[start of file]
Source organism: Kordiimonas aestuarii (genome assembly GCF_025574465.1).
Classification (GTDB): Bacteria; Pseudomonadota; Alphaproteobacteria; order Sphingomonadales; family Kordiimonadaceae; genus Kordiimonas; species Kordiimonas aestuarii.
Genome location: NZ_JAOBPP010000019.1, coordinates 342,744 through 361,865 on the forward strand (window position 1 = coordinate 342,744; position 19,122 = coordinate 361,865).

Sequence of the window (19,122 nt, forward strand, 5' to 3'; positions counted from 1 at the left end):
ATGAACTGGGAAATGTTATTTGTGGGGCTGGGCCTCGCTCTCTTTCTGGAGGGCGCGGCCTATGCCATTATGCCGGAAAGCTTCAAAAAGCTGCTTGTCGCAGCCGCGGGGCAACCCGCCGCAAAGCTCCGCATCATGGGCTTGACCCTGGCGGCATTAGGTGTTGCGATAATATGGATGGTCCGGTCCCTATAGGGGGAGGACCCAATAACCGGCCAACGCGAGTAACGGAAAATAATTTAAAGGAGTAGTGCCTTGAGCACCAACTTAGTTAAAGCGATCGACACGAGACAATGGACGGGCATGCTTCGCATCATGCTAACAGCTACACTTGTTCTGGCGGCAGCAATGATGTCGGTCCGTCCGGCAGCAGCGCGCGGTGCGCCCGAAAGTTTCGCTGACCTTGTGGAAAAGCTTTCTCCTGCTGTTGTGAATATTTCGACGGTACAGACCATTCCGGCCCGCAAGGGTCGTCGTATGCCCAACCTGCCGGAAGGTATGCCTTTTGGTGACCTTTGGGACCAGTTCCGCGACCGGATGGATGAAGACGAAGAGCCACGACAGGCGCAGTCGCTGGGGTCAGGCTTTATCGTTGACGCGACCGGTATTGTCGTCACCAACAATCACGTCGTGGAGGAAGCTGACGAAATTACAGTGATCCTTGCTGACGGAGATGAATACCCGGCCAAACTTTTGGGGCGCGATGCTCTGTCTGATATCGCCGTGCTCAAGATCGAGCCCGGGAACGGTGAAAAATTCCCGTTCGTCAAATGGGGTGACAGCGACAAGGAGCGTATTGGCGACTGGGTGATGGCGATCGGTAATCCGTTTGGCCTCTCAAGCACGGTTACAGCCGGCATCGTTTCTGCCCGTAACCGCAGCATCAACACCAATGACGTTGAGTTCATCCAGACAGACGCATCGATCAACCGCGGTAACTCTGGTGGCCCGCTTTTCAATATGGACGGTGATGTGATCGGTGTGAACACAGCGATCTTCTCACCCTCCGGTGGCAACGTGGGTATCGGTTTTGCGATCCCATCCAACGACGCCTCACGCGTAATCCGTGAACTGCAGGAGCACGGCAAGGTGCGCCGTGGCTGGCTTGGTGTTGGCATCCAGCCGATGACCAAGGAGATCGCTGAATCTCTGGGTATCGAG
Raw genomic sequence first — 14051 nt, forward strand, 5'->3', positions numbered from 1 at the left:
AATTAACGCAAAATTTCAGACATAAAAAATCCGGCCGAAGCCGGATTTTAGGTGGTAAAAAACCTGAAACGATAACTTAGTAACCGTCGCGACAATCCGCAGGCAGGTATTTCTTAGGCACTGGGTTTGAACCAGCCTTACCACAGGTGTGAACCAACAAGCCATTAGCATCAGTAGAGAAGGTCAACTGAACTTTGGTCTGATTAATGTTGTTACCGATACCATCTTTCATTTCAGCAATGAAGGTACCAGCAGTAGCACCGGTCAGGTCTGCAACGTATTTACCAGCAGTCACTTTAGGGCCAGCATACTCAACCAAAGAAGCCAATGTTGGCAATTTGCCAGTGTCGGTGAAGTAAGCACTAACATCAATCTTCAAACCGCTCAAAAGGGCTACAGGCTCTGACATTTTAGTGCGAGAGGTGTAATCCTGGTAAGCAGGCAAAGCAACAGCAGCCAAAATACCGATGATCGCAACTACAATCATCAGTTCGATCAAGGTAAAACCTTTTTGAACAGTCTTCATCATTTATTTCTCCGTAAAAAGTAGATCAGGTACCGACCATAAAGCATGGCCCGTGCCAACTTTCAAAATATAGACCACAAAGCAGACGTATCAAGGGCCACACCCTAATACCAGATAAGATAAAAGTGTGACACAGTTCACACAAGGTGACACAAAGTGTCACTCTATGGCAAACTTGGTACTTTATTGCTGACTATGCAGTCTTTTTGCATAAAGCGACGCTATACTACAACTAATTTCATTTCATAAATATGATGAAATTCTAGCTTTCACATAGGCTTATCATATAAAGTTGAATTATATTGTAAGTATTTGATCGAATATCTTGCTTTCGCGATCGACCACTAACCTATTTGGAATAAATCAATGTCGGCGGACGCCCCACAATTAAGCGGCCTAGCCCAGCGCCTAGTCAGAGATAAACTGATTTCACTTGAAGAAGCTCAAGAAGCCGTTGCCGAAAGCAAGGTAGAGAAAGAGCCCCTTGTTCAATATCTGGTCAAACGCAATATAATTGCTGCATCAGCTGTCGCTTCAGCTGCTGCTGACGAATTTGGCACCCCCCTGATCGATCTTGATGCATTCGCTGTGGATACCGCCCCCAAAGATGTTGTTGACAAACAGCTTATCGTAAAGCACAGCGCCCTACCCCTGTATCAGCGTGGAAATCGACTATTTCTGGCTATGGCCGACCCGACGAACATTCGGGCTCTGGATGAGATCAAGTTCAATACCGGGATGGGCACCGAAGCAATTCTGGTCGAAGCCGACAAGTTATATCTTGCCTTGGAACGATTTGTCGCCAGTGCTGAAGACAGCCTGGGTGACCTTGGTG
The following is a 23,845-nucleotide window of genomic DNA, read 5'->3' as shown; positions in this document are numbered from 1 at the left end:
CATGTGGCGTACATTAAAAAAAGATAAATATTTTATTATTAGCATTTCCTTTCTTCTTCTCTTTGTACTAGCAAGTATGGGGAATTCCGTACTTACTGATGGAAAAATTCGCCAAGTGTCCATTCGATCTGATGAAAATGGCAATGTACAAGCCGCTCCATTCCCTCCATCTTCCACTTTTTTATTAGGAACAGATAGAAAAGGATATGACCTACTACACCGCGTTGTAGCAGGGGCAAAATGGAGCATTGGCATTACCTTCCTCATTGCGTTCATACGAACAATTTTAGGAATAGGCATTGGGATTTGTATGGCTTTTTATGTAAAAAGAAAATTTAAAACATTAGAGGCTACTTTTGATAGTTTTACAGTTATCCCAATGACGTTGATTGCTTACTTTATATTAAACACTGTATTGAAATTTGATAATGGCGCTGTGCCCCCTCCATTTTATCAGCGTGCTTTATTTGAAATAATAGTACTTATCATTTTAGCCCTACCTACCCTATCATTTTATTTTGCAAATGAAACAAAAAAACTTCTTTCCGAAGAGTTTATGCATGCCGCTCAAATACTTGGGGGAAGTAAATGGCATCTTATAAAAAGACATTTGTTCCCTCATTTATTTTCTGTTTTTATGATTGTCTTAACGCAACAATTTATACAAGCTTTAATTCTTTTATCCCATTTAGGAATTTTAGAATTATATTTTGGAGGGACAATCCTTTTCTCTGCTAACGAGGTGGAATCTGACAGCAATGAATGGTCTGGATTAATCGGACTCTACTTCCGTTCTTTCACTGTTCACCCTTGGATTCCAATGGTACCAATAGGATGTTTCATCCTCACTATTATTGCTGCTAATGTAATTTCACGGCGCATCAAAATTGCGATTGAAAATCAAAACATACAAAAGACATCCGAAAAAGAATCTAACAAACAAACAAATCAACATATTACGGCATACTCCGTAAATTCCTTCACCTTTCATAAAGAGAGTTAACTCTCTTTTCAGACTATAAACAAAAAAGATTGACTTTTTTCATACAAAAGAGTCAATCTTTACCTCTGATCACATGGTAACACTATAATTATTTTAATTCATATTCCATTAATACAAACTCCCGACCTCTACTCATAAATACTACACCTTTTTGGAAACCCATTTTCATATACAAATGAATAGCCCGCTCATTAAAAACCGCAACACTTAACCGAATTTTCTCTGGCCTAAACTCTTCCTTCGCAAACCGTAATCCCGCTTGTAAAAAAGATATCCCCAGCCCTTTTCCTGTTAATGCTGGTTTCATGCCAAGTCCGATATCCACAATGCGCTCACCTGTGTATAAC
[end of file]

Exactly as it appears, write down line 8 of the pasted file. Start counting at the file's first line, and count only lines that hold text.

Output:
The following is a 23,845-nucleotide window of genomic DNA, read 5'->3' as shown; positions in this document are numbered from 1 at the left end: